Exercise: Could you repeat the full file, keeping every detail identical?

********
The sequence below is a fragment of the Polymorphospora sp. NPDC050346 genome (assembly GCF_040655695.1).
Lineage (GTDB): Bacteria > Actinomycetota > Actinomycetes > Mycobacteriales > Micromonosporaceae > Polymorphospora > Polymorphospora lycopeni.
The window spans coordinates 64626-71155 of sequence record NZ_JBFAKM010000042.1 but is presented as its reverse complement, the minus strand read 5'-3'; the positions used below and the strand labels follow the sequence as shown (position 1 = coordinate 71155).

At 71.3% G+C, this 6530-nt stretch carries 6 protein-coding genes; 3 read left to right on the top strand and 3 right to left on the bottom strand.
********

The sequence below is a fragment of the Polymorphospora sp. NPDC050346 genome (assembly GCF_040655695.1).
Lineage (GTDB): Bacteria > Actinomycetota > Actinomycetes > Mycobacteriales > Micromonosporaceae > Polymorphospora > Polymorphospora lycopeni.
The window spans coordinates 64626-71155 of sequence record NZ_JBFAKM010000042.1 but is presented as its reverse complement, the minus strand read 5'-3'; the positions used below and the strand labels follow the sequence as shown (position 1 = coordinate 71155).

At 71.3% G+C, this 6530-nt stretch carries 6 protein-coding genes; 3 read left to right on the top strand and 3 right to left on the bottom strand.